So, if you (or someone you know) have an accumulation of stuff that is completely out of hand and you're truly unable to let go of anything, you may need more help than my book, or any other author's organizing books, can offer. Please take a moment to look at this website – and don’t give up hope!

© 2006 Cynthia Friedlob

Tuesday, September 05, 2006

The Times They Are A'Changin'

Occasionally, I am terminally "girl." The publication of the fall Vogue magazine is one of those occasions. I buy the huge, heavy thing almost every year to see what is going on in the world of fashion, although it's a world I find fairly mystifying. As an artist, I appreciate the creative merits of certain designs and the talent of many designers. But the need to follow hemline lengths, the required presence or total banishment of shoulder pads, and whatever color has been dubbed the season's "new black" always eludes me, as my friends will readily attest. This fall issue, however, had a couple of items worth noting.

The first item that caught my eye was an advertisement for Keds with a headline that read, "Cool is less materialism, more material." The ad copy was about how it's no longer cool to want more of everything and how "the tide has turned" so that quality, not quantity is what's important. "More stuff, less space" is now passe. Imagine my surprise and delight! Also, it's very tricky to advertise something in a way that makes it so appealing that readers will want to buy it, while sending an anti-stuff message at the same time. I must admit, well done, Keds ad company. If I didn't already have my stock of Keds, I'd be tempted to buy more. And it is rather entertaining to be accidentally trendy!

Even more interesting to me was an article by William Norwich entitled "better to give," (all lower case, which is so much more modest) with a subtitle, "A warm-fuzzy mood is sweeping the blessed-by-fortune set: Ostentation is out; charity is in." How fabulous! Apparently rich people no longer want to flash their wealth for all to admire and are eager to share some of it, too. Warren Buffet's "breathtaking" (no kidding!) $31 billion dollar gift to the Gates Foundation is considered "the most elegant moment" of the year and the primary topic of conversation at tony dinner parties from the Hamptons to the south of France. Buffet has always been a down-home kind of guy, a Midwesterner with no desire to flaunt his enormous wealth. But what about all those "social x-rays," as Tom Wolfe called them, and the handsomely attired spouses and escorts that squire them to galas across the globe? This change in the winds must require a radical reconceptualizing shift for many of them.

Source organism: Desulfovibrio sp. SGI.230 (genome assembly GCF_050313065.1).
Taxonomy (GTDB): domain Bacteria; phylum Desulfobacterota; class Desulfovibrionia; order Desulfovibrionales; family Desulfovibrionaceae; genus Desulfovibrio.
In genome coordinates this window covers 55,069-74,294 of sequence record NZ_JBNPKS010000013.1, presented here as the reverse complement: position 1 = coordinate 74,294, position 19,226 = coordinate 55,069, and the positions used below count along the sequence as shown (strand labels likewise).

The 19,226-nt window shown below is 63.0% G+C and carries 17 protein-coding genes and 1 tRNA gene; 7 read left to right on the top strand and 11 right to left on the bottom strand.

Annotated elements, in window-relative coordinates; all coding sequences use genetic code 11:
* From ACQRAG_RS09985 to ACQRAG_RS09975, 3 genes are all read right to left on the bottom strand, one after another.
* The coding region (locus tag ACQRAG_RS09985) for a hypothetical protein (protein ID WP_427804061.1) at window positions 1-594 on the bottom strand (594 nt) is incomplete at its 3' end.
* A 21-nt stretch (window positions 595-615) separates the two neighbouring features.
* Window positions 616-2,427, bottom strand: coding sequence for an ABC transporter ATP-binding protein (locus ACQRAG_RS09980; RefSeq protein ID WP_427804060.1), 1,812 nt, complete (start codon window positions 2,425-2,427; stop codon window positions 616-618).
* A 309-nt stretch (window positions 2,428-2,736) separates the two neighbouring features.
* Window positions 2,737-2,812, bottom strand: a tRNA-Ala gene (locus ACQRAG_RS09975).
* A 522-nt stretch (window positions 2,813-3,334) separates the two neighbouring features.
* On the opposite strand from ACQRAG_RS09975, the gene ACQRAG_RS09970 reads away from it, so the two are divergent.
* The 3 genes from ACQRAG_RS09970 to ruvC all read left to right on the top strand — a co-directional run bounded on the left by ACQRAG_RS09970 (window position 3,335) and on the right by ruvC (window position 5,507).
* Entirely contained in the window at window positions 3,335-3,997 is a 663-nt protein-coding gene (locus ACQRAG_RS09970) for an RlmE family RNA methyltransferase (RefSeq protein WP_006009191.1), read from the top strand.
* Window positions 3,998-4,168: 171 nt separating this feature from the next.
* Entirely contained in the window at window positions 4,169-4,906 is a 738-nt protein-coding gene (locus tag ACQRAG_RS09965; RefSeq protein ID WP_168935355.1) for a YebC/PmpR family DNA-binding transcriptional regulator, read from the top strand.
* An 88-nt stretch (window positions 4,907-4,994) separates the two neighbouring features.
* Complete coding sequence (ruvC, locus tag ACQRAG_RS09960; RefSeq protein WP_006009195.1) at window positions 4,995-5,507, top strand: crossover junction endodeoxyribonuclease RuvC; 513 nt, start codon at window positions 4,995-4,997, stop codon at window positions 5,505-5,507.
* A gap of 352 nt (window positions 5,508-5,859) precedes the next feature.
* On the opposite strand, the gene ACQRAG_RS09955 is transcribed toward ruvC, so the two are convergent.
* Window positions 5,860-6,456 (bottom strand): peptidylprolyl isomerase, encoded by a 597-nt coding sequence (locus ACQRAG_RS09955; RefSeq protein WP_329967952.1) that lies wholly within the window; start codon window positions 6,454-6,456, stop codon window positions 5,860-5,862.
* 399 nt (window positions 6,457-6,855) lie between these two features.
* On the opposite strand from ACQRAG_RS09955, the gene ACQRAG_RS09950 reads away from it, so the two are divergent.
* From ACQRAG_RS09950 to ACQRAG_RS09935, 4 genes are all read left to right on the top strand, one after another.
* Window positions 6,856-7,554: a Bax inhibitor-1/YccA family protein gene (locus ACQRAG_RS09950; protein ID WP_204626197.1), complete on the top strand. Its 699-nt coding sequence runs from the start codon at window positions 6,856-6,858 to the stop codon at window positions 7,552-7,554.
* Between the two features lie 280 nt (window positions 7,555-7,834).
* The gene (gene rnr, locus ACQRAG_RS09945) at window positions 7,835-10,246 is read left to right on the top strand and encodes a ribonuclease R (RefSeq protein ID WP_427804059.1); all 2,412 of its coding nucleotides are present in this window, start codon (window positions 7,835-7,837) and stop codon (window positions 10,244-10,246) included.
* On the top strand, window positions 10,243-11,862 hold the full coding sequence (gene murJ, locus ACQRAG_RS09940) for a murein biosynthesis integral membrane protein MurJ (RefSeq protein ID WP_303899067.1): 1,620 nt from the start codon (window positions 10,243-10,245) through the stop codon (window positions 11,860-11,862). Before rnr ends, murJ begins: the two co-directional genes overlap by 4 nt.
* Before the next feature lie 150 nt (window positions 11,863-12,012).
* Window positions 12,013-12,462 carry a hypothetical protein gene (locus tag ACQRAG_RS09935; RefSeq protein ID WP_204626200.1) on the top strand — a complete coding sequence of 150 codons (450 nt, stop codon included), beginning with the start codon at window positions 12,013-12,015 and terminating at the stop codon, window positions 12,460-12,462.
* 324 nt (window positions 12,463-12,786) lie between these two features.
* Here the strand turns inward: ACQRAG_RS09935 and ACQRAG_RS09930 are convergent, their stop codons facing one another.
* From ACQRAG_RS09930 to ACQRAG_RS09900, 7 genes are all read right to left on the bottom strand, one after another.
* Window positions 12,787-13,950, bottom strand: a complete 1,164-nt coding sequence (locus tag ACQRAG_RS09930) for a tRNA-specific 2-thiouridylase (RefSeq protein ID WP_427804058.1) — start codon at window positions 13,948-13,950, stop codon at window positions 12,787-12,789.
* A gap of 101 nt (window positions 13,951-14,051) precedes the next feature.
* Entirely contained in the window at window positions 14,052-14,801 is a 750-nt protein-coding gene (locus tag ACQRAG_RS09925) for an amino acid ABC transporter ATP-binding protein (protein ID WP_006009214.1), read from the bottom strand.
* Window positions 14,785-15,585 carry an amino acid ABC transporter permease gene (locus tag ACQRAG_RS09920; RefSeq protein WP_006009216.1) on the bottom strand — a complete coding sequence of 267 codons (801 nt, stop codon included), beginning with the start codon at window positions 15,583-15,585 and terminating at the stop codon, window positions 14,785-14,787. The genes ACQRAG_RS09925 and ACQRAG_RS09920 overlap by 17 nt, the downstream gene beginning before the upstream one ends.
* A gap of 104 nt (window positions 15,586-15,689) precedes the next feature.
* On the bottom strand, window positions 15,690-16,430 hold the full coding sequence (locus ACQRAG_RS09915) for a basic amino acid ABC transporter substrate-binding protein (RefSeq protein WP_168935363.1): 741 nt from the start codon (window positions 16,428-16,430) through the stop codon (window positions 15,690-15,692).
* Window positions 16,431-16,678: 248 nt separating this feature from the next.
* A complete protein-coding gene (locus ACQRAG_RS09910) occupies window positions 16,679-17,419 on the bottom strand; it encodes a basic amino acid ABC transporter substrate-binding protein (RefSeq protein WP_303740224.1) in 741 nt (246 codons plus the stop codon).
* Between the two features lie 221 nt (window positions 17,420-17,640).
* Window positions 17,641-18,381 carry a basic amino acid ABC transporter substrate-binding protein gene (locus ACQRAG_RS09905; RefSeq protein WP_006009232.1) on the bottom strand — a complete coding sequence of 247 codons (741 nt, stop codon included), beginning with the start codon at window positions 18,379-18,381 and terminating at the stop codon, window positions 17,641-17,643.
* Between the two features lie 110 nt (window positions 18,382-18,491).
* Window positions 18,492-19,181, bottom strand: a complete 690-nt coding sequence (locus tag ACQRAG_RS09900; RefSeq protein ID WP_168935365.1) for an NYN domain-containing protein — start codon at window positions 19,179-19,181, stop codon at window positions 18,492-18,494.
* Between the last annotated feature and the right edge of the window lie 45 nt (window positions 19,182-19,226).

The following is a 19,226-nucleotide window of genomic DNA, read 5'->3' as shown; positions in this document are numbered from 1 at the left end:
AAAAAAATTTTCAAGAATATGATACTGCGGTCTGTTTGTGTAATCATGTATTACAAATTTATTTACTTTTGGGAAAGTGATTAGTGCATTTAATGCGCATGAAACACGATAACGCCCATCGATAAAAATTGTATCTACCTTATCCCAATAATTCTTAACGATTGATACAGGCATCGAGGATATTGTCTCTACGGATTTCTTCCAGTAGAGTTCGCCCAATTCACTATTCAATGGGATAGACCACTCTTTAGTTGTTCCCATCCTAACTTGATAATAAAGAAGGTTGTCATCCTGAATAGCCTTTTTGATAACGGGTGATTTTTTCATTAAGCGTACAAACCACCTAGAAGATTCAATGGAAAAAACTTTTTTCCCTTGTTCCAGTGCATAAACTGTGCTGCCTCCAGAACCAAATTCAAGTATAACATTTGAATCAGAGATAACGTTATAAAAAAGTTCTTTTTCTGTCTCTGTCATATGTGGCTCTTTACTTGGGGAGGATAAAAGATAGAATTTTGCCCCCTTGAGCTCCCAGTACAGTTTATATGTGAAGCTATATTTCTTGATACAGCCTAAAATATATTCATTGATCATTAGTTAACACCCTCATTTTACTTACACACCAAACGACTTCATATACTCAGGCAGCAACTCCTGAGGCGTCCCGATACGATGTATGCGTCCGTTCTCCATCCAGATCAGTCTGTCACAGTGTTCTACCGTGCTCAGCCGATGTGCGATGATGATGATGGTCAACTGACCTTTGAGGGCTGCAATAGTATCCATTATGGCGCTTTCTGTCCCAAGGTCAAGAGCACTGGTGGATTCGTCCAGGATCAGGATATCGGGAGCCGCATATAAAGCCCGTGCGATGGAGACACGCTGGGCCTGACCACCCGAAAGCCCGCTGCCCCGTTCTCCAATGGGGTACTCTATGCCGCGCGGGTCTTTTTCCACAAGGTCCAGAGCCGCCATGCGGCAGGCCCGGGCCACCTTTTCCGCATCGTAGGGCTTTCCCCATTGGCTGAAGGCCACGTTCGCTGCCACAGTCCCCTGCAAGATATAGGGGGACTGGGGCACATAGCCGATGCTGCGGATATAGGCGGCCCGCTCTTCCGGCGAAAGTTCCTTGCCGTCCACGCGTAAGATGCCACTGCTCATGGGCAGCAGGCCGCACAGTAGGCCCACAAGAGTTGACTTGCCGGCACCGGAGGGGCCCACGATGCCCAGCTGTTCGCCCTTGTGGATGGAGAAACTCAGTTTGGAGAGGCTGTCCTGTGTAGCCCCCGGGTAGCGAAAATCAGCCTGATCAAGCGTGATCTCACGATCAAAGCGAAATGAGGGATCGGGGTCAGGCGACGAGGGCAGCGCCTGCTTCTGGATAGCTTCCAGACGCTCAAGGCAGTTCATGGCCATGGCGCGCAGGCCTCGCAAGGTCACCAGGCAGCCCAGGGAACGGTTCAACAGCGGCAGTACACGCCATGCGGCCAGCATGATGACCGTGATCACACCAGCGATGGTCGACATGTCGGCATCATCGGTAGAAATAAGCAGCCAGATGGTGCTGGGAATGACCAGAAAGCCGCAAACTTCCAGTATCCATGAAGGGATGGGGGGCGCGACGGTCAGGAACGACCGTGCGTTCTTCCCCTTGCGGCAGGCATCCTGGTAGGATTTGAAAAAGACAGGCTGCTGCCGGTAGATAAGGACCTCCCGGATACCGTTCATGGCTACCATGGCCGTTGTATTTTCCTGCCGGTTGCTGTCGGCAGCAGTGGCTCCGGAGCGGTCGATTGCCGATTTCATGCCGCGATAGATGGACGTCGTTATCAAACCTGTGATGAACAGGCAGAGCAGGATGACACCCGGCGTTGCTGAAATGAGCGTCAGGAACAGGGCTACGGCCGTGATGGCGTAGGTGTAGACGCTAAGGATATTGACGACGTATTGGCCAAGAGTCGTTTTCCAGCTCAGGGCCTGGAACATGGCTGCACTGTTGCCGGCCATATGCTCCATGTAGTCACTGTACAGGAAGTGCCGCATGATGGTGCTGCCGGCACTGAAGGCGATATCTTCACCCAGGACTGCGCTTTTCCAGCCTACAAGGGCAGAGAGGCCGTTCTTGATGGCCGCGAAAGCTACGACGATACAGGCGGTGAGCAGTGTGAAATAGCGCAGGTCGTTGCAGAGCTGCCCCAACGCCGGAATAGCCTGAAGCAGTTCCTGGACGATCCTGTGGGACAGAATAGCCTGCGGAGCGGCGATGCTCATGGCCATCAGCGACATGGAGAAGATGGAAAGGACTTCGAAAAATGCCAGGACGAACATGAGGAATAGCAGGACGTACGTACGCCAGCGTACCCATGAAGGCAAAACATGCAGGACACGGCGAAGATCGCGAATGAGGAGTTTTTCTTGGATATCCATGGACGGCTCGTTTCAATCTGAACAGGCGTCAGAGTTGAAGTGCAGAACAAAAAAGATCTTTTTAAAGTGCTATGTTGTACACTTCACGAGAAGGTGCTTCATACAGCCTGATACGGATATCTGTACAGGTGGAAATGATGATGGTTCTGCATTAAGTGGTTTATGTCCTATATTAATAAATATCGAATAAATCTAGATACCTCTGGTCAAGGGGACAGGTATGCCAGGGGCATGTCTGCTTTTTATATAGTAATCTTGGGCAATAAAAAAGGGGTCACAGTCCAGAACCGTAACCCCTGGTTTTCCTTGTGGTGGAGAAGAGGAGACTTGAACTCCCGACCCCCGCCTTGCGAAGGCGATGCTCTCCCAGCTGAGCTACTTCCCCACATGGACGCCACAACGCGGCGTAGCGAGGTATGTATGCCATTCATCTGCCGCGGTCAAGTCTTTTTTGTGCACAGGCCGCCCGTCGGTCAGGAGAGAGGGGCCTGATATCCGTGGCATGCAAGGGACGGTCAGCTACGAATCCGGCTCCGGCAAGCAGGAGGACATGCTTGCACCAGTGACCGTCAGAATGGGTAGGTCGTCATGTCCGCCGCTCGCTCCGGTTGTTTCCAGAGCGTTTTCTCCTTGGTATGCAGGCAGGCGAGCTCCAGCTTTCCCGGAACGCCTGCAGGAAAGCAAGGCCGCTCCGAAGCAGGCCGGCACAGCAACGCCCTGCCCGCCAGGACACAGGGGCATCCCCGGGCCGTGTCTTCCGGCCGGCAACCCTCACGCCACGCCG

The wisdom of age (honestly, you've got to get something to compensate for everything else that you lose) has convinced me that the best way to instigate social change is to make your agenda cool. If you want to make the point that acquiring more and more stuff is ultimately not a good idea for either people or the planet, don't keep harping on the evils of accumulating possessions; make it cool to have less. Make it cool to live with empty spaces here and there in your home. Make it cool to have a smaller wardrobe. Make it cool to buy a hybrid car.

Vogue is a magazine with ads for pricey items like $20,000 watches, and with a business model demanding that its readers be enticed to purchase new clothing and accessories on a regular basis. The article about charitable giving by the wealthy makes it clear these benefactors are not going to go bankrupt as a result of their generosity, or skip the haute couture shows in Paris. But I must give Vogue a cheer for presenting the idea that the new cool embraces the concept that less is more. In its own ostentatious way, Vogue ironically wants us to be thoughtful consumers!

© 2006 Cynthia Friedlob